Mat Gleason, a longtime figure in the LA art scene, admits that he long pooh-poohed his mother’s proclivity for scavenging through antique stores and swap meets. “I was always snobby about her collections,” he told me as we stood in a gallery he’s just taken over next to his Coagula Curatorial.
Then his mother, an 80-something year old mother of seven, asked to see a show of Japanese woodblock prints at the Norton Simon. “She said, ‘I have one like this but it’s in better condition.’ All of a sudden a lightbulb went off in my head that maybe all these kitschy collections would be worth more than what I’ve been selling out of the gallery.”
In particular, he wondered how much her rather large collection of turkey platters, amassed over thirty years and stacked all over the house (and under the beds), were worth. Six van-loads later, just in time for Thanksgiving, the walls are filled up at the Red Pipe Gallery.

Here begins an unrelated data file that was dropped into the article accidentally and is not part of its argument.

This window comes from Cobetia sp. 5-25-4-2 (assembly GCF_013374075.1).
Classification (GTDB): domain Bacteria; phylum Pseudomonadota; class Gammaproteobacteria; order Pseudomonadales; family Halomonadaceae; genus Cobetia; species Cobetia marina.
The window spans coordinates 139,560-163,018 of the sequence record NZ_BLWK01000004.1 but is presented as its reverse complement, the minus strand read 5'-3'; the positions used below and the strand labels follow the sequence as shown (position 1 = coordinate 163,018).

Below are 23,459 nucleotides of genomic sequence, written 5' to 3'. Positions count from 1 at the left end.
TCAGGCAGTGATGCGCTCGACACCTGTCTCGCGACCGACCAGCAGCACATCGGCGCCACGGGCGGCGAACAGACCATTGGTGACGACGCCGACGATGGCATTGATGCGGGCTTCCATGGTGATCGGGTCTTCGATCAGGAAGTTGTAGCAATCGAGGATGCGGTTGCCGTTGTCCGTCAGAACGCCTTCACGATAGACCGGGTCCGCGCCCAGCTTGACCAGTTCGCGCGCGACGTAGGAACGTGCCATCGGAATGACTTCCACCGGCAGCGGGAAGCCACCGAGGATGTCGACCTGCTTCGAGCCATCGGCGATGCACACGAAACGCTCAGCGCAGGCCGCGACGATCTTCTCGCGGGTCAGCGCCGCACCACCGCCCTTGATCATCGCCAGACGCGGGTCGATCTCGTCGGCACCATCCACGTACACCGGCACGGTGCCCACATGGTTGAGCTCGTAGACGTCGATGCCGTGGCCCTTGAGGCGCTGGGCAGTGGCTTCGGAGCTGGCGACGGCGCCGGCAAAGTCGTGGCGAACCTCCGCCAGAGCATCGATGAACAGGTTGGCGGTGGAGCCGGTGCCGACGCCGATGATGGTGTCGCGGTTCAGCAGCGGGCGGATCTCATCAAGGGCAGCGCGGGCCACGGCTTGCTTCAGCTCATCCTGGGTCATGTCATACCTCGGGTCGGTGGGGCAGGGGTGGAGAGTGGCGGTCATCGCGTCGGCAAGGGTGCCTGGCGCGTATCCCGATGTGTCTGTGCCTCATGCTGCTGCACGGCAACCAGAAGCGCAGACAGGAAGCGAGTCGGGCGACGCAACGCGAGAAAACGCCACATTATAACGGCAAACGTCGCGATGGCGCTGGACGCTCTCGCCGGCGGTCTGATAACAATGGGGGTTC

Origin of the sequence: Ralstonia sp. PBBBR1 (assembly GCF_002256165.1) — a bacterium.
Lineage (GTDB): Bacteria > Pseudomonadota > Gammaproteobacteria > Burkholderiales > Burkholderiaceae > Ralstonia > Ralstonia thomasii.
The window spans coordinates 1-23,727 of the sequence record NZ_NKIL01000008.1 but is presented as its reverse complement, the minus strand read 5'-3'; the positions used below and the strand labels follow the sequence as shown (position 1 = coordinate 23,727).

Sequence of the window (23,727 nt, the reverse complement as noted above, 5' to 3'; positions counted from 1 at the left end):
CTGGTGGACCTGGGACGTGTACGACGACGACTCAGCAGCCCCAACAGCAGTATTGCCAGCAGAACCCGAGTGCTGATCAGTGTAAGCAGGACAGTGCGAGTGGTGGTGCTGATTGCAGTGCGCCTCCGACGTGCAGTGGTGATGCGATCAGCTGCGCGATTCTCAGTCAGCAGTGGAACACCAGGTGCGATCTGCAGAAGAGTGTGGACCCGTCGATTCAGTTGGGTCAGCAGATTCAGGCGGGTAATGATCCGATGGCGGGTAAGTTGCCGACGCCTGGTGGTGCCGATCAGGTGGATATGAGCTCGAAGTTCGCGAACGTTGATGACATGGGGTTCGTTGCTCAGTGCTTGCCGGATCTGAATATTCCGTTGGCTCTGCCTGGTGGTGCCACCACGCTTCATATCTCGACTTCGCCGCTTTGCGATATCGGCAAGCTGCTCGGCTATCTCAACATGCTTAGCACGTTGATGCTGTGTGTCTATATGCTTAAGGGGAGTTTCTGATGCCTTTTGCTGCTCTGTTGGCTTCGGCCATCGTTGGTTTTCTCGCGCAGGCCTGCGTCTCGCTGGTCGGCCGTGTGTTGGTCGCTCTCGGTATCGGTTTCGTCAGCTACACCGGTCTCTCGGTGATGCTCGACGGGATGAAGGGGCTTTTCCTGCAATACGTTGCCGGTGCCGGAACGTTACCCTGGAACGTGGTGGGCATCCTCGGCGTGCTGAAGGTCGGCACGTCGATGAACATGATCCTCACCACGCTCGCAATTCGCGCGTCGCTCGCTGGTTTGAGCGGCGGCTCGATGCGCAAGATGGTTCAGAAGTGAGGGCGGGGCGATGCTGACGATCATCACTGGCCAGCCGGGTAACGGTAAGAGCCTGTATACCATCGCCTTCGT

You can be sure Helen Gleason is not a vegetarian, but neither is she terribly impressed by her curatorial debut. She does hope that the exhibition might lead her to her heroes: the authors of the “bible” of Thanksgiving paraphernalia, “Thanksgiving and Turkey Collectibles Then and Now.” Their book helped her and Mat see that there was a dollar value to these items.
As dazzled as he is by the artisanship and wisdom of his mother’s collecting, Mat draws the line. When Helen suggested he might use the hooks that are hanging the platters to display another of her obsessions, Sock monkeys, he drew the line.